“God” and the Borders of Belonging

I recently went with Sally to her first Girl Scouts meeting. I wasn’t in Girl Scouts when I was a girl—my parents felt the organization’s goals and associations conflicted with their evangelical religious beliefs—but I’ve heard that they are inclusive, and that unlike the Boy Scouts, they are open to all religious faiths and lack thereof. So I really wasn’t expecting what I heard when the leader led the girls in the Girl Scout Promise. Read more

Ken Ham Says Gender Must Be Taught, But Is Not a Social Construct

Ham says the handout urges teachers to “destroy any distinction between male and female.” In other words, he wants the gender binary reinforced rather than set aside. But what does that mean, exactly? On the simplest level, Ham appears to want teachers to tell little boys “you’re a boy” and little girls “you’re a girl.” But it’s important to remember that these statements actually communicate a whole lot. Read more

There Is Usually More to the Story, Houston Edition

In the face of national outrage from very angry but woefully misinformed conservatives and religious conservatives, the city has promised to revise the subpoenas to narrow their scope. But the sad thing is that all of this—from the outrage to the subpoena revision—was unnecessary. There was no suppression of pastor’s speech. There was no threat to religious liberties or the first amendment. All there was was the legal process working the way the legal process is supposed to work. Read more

CTBHHM: Why Was Marian’s Husband So Loving?

I note this simply to remind readers of how serious Debi is being about all of this. Debi is basically telling her readers that they risk eternal damnation if they don’t do the eight things on this list—including being obedient to their husbands. It’s not just that wives should obey their husbands because that is the order God has created and where they will be most fulfilled. No, it is that if they are not obedient to their husbands, they are blaspheming the written Word of God, and that is damn scary. Read more

HSLDA Explains Its Complicity in Child Abuse Coverup: We’re Not the Police Force of the Homeschooling Movement

It is incredibly hypocritical for HSLDA to verbally promote self-policing but then refuse to participate in said self-policing. It is hypocritical for an organization to say that child sexual abuse should never be covered up but do nothing when another homeschool leader makes them aware of a child sexual abuser coverup and asks for their advice and support in dealing with it. Read more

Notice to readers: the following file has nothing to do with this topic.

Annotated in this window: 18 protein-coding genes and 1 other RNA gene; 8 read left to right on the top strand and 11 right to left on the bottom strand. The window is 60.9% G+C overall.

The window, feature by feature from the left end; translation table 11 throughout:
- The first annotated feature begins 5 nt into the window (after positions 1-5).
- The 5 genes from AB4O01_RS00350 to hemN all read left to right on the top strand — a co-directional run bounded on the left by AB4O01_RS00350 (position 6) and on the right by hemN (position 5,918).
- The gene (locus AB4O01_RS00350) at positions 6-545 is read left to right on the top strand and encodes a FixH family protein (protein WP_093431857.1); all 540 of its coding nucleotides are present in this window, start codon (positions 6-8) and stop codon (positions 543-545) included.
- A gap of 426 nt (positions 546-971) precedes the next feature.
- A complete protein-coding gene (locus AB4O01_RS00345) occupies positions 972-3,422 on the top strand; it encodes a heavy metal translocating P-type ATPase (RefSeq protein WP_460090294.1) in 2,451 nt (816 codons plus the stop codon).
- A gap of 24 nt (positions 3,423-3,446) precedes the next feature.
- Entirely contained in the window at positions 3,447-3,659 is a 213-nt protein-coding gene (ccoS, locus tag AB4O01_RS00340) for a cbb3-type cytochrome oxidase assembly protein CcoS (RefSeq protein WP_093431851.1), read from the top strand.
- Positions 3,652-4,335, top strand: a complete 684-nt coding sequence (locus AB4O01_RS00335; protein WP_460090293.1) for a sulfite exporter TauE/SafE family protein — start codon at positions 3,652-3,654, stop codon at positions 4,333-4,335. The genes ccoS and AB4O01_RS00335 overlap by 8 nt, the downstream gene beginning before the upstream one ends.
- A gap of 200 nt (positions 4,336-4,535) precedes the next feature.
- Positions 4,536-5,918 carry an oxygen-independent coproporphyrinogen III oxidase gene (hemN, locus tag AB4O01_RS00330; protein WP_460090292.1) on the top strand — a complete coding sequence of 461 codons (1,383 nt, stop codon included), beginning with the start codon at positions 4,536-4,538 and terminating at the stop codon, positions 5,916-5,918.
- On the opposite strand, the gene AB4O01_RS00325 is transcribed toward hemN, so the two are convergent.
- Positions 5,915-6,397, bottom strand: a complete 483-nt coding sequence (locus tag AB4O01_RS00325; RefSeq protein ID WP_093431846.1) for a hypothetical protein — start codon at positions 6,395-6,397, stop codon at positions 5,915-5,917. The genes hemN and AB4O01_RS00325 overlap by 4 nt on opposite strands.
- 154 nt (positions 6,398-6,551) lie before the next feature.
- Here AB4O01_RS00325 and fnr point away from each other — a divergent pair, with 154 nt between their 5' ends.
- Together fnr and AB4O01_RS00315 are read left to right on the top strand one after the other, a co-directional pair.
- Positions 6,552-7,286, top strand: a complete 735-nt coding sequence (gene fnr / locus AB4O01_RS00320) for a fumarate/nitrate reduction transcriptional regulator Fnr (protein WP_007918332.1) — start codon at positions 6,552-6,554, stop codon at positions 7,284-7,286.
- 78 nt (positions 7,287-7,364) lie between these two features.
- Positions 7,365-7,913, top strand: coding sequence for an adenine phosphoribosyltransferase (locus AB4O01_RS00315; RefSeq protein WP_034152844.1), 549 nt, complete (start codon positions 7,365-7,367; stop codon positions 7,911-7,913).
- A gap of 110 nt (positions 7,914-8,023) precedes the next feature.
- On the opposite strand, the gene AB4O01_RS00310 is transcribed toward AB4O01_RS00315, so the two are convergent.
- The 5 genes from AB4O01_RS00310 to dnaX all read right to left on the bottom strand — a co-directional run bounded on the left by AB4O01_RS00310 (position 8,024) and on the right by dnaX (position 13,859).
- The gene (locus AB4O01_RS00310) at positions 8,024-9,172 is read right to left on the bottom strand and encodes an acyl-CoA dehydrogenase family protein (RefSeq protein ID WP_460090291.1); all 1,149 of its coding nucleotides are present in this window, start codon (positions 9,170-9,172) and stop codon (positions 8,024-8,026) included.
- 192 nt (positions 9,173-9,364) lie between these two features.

When Up Is Down and Down Is Up, Submission Edition

I recently came upon an old article explaining the concept of wifely submission. While I’m unsure who wrote it, and it appears to be from the 1990s, it’s similar enough to the ideas taught by many evangelicals and fundamentalists that it bears addressing. Read more

What Ebola Tells Us about Ourselves

I’m also finding it more than a little hypocritical that conservatives are now all over Obama arguing he didn’t do enough about ebola fast enough, as though they’ve forgotten their harsh criticism of his decision to finally do something only a month ago. That’s right, I remember conservatives arguing that the real threat to America was Isis, not some “disease in West Africa.” Let the Africans take care of Africa! It’s funny how quickly that tune changed as soon as ebola finally made an appearance in the U.S. Actually, it’s not funny, it’s sad—profoundly sad. Read more

World Magazine’s Hypocrisy on Patriarchy and Child Abuse

I grew up reading World Magazine regularly. Today, I’m honestly not sure World knows what direction it is headed. Over the past year or so, the publication has been simultaneously distancing itself from the patriarchy movement within Christian homeschooling and promoting that same movement, and simultaneously calling for the self-policing of child abuse in Christian communities and allying itself with organizations actively involved in child abuse coverups. Read more

Complicating the “Islam Is Especially Violent” Narrative

There is a common narrative in the West that Islam is more violent that other religions. I want to is complicate this overly simplistic—and, frankly, wrong—narrative. It is absolutely true that some Muslims use Islam to justify violence, but those who use this to tie Islam to violence are quick to erase peaceful Muslims (who don’t tend to make the news) and quick to ignore violence perpetrated by the West. In this post I will look at justifications of violence against civilians, human rights abuses, and religious violence. Read more

Women Over There Have It Worse!

Do women in other areas of the world face greater challenges and barriers than we do here in the U.S.? Yes. But the fact that other women have it worse should not be used to downplay the very real challenges and barriers women in the U.S. continue to face today. Read more

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